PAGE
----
Cowboy’s Rob Ryan and the Killer C’s
Rob Ryan’s defense took the field for the first time in 2012 on Friday’s minicamp practice for the Dallas Cowboys. And although it was just basically the rookie draft picks and UDFA practicing, it was also the first time defensive coordinator Guru Rob Ryan was able to comment on his expectations for his new 2012 Dallas defense.
In true Rob Ryan form, he did not disappoint. Ryan walked right up to Dallas reporters and stated “We’re gonna be damn good.”
Ryan was then asked if he felt more pressure in his second year. Especially given the influx of talent, such as #1 draft pick Morris Claiborne and free agent additions Brandon Carr, Brodney Pool, and Dan Connor.
“Yeah, I’m extremely nervous,” a laughing Ryan said, throwing the question right back at the reporter. “But I know one thing. When you add some excellent players like we’ve done, it makes my job a hell of a lot easier. I’m excited. No question. I’m excited to be a Dallas Cowboy and I’m excited to run some of the new stuff we’ve been talking about around here lately.”
That statement got me thinking. Just how does Rob Ryan’s defensive statistics compare from year 1 to year 2 over his coaching career? And as Cowboy fans, just what can we look for in defensive scheme changes in 2012?
Those questions can best be answered with the information I displayed below. Since 2004 when he took over as Raiders defensive coordinator, Rob Ryan’s defenses have always improved in their second year, and with the new upgraded talent in Dallas, I believe we can look for a new modified version of his father Buddy Ryan’s 46 defense in Big D.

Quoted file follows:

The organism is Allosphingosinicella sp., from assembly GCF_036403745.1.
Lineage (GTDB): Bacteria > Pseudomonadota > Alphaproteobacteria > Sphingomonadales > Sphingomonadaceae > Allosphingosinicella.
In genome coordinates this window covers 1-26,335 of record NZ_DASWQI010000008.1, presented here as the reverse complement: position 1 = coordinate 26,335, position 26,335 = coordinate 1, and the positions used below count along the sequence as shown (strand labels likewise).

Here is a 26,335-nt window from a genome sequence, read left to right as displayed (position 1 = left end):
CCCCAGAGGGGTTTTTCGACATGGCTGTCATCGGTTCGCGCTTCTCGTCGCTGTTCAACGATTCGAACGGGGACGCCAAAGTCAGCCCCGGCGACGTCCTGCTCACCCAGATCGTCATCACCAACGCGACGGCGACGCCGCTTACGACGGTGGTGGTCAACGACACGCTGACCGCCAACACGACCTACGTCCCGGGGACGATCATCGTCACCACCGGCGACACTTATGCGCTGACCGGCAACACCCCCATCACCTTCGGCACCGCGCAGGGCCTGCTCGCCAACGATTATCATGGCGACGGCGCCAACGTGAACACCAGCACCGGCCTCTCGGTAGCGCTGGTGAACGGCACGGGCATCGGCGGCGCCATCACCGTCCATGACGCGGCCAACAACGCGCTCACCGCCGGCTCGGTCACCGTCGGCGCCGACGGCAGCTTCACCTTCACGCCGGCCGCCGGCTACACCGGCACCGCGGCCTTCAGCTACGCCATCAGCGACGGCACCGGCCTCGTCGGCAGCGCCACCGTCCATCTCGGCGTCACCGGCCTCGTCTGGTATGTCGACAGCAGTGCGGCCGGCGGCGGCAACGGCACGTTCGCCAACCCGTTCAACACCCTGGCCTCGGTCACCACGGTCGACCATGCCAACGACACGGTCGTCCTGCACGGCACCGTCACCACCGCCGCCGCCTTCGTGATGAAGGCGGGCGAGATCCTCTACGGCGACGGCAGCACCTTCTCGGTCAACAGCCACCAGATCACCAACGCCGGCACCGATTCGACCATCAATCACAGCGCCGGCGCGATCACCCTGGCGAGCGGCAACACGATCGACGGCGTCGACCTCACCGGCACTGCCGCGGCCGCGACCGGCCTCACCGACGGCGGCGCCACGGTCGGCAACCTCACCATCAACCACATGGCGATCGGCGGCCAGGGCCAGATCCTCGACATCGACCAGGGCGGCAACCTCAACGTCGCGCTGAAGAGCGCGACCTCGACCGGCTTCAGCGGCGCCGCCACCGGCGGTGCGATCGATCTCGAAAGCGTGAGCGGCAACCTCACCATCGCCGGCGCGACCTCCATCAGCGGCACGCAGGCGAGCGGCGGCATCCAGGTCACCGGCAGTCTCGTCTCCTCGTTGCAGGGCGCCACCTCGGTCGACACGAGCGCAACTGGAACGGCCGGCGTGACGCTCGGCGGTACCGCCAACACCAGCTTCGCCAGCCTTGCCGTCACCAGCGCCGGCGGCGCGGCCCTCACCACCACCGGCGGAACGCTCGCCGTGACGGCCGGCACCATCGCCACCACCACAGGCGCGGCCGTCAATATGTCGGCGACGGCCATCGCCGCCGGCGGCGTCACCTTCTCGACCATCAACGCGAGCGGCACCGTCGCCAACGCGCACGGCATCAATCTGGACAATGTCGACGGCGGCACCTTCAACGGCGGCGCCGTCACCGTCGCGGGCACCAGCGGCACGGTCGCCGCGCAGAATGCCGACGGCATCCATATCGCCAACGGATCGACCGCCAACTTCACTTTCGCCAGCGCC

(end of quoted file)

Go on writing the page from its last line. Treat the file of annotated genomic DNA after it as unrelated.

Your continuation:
2012 - Proj
The Original Ryan 46 Formation
The 46 defense formation comprises four down linemen, three linebackers, and four defensive backs. The 46 defense was originally developed and popularized by Chicago Bears defensive coordinator Buddy Ryan, who later became head coach of the Philadelphia Eagles and Arizona Cardinals. Today the scheme is currently used on a regular basis by the New York Jets head coach and defensive coordinator Rex Ryan, and Dallas Cowboys defensive coordinator Rob Ryan, both sons of Buddy Ryan. The name “46” originally came from the jersey number of Doug Plank, who was a starting safety for the Bears when Ryan developed the defense, and typically played in that formation as a surrogate linebacker.
The New 2012 version of the Ryan 46 Defensive Formation
With the edition of both Claiborne and Carr – or as I have nicknamed them – The Killer C’s . The Cowboys now have 2 shutdown cornerbacks and can run their 2012 version of the 46 defense .
3 lineman – Ratliff, Spears, and Hatcher
5 linebackers – Ware, Spencer, Connor, Carter, and Lee (Lee in the Plank SS/ LB hybrid position)
2 Cover Cornerbacks – Claiborne, Carr
1 Free Safety – Coverage – Jenkins
Look for the Cowboys to overload the left side on passing downs – thus freeing up their 3 best pass rushers – Ware, Spencer, and Ratliff all coming at the QB at once from his blindside.
The above change in defensive philosophy will result in the best defensive #’s in Dallas since the great Doomsday defenses of the late 70’s and the impressive super bowl runs of the early 90’s.
In fact, something tells me that Cowboy fans would be safe in answering the above reporter’s mentioned question from the first day of Mini camp for Rob Ryan. Ryan was asked if he was nervous about his 2nd season in Dallas. I think we can all concluded that it should be most NFL offenses that are going to be nervous on Sunday’s, not Rob Ryan, or his vastly Improving Dallas Cowboy defense.